CULVER CITY, California — Heard any good rumors lately?

"I, Robot" actor Shia LaBeouf has one that he says takes the cake — that he's recently been cast as Indiana Jones' son in the blockbuster franchise's next installment (see " 'Transformers' Star Shia LaBeouf Might Play Indiana Jones' Son"). While dismissing the pervasive rumor, Shia told MTV News why, as a fan, he wishes Indiana didn't even have a son at all (he thinks a daughter would work better), what geeks him out most about his role in the upcoming "Transformers" movie, and how "Surf's Up" differs from every other animated movie ever made.

MTV: Variety reported that you're going to play Indiana Jones' son in the series' next flick.

Shia LaBeouf: It's a rumor, you know. It's a fun rumor, and I hope it comes true. I don't have a deal on the table, I haven't signed up for anything, I haven't signed a piece of paper, and as an actor, you hear those kinds of things all the time. I think part of the rumor comes from the fact that my last two movies have been [executive produced by "Jones" director Steven] Spielberg, but before me, they were saying Hayden Christenson was going to be that guy, and then [before that] they were going to have a daughter who was Natalie Portman. I'm game. I'd love to. But at this point, it's just a rumor that's been blown into a whole different stratosphere.

MTV: Purely as a film lover, what would it mean to be involved in a project like "Indiana Jones"?

LaBeouf: Dude, anybody, not just an actor, but anybody on this planet would love to be in "Indiana Jones." It's one of those things that's historical. If it happens, I think it would be amazing. I wish I knew more and was able to tell more. I don't know where the script is, I don't know if they're shooting it. I know ["Jones" writer George] Lucas said something about it at the Rose Parade (see "George Lucas Talks Retirement, Brand-New Film, 'Indy 4,' 'Star Wars' "), where they were going to gear up. But what does gear up mean? They've been gearing up for 15 years! I have not been approached, I don't have a contract, nobody's explained the character to me. I know as much as you do. I'm on the blogs too — and I'm fueling it! "Yeah! He's doing it!" But I'm not, so for me to report that I am would be insane.

MTV: A lot of it is wishful thinking.

LaBeouf: Yeah!

MTV: Not even from your perspective, but from a fan's perspective, because after "Last Crusade," having a son seems like the next step for Indiana Jones.

LaBeouf: Right, but does it have to be a son? Wouldn't it be cooler if it was a daughter? I think that the interaction between, like, let's say it was Natalie Portman, and Harrison Ford having to deal with a woman. It could be fun to see him taking pointers from a woman. ... As a film lover I'm saying that could be fun to watch. If it were a son, I don't know if that would take away some of the spark of Indy. I would love to be a part of it, but I'm not yet.

MTV: Yet?

LaBeouf: Yeah, yet. 'Cause you don't know what's happened. If a rumor's gone this far. ... I'm sure Spielberg's read Variety.

MTV: Or seen you in "Transformers" (see "Michael Bay Divulges 'Transformers' Details — And Word Of 'Bad Boys III' "). What excites you about that project?

LaBeouf: I'll just tell you straight up. We went to get our ratings, you know, and we're a PG-13 movie. We filmed it that way. But [the Motion Picture Association of America ratings board] gave us an R for intensity. They said that people would have aneurysms in the theaters. That's what they said. And so Spielberg went and fought the good fight, and we went back down to PG-13. But the pacing hasn't changed. We're still an intense movie that the MPAA is scared for us to release. I know "Spider-Man" had four set pieces, you know, big, spectacular scenes. We have 15. "Transformers" is Michael Bay at his best. I mean, if you can imagine the "Bad Boys II" chases, those car chases, the chase in "The Island" — insane sh-- — and then you have those same cars that are in those chase scenes transforming into 40-foot robots and boxing on [Los Angeles freeway] the 405 at 80 miles per hour — you can't even imagine the carnage.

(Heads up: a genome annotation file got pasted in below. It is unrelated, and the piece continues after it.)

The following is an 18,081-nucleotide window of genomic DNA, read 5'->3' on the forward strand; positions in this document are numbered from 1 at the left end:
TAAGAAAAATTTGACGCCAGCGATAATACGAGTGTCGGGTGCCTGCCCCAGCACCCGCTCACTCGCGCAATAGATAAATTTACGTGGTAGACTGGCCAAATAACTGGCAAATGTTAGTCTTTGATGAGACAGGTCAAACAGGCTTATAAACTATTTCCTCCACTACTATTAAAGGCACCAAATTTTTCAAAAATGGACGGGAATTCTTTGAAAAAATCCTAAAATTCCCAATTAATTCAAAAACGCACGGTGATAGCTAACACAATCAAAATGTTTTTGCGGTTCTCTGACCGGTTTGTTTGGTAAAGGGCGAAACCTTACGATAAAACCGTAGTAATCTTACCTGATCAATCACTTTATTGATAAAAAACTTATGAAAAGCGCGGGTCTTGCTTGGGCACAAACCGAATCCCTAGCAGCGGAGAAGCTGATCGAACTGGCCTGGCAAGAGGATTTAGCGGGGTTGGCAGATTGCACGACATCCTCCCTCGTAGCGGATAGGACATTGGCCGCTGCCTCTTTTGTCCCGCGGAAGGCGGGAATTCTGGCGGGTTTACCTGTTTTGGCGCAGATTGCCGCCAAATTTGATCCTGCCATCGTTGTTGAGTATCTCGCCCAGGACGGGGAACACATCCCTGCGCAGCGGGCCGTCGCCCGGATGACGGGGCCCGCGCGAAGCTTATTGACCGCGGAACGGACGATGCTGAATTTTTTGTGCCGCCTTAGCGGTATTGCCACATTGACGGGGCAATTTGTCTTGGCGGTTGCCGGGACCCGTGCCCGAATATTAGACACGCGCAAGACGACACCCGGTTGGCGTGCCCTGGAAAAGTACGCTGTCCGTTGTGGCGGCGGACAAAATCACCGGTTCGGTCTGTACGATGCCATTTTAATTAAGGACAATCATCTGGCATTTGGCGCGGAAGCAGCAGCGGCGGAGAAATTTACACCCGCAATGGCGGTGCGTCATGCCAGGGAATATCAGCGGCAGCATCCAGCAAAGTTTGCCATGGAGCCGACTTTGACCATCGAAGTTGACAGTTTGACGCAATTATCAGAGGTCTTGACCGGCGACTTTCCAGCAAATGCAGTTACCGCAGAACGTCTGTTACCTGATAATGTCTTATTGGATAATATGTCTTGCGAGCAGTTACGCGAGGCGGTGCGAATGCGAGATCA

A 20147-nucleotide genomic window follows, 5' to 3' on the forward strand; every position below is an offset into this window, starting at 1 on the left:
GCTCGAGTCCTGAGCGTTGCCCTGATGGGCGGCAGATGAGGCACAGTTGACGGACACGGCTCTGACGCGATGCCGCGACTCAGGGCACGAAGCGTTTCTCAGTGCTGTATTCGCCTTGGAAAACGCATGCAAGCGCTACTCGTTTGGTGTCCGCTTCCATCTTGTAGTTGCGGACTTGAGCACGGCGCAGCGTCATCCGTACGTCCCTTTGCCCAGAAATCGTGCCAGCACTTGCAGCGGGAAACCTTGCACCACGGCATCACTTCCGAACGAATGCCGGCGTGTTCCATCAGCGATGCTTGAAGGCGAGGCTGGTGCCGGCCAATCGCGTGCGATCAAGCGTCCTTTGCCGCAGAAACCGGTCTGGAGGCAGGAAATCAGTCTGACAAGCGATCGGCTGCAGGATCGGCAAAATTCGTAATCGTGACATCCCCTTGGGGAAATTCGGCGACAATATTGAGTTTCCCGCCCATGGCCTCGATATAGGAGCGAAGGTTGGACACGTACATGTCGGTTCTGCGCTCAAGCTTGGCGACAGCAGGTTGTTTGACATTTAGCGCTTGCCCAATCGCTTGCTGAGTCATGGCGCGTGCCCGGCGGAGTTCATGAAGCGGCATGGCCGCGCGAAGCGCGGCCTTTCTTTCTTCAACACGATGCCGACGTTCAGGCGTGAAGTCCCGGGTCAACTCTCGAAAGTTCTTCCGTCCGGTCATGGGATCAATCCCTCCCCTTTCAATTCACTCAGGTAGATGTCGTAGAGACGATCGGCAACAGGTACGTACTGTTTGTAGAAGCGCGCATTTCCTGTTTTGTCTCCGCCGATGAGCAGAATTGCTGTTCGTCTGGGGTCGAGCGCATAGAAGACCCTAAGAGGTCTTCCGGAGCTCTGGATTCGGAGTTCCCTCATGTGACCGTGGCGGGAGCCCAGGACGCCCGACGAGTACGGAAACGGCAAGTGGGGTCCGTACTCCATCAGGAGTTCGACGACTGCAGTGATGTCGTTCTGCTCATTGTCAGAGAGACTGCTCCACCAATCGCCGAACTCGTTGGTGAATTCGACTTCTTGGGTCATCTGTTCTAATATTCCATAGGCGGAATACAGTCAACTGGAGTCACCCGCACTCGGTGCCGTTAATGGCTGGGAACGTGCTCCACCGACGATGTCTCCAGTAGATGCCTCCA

MTV: Is that what fans are going to geek out over, you think? The destruction?

LaBeouf: You know, sh--'s gonna get destroyed, and I know people are waiting to see that. We also have the über-fans, as we call them, who are like, "Oh, you should have never veered away from [the original 'Transformers' toys]." [But] you can't have Megatron as a gun. You just can't. You don't fear him. 'Cause in order for Megatron to be scary, he's got to operate on his own time with his own rules. In order for him to work in the [original] models, Starscream had to transport him, which makes Starscream the major villain, not Megatron. So we had to make Megatron into something else, [and] fans got upset about that. Some of the models, like the shield on Optimus, it would look weird if he was talking with a shield that was moving up and down, so we took that away. There are things that veer away, and fans hate us for it. [But] you know, nobody thought about seeing this in live action, so when you translate it, you have to change a few things.

MTV: Your next project, "Surf's Up," is an animated film shot like a documentary, which is fairly courageous.

LaBeouf: Completely. It's stretching the medium. "[This Is] Spinal Tap" has never been done in animation, this mockumentary style — the confessionals, speaking to the audience. I always thought that animation couldn't be more than shticky ... [but] this is completely different. We could fall flat on our face. People might show up at the theater and say, "Ah, I want to see a penguin to fall off a building." [But] we didn't make it for the audience that went to see "Happy Feet" or went to see "Toy Story." We're making this for people who want more out of animation.

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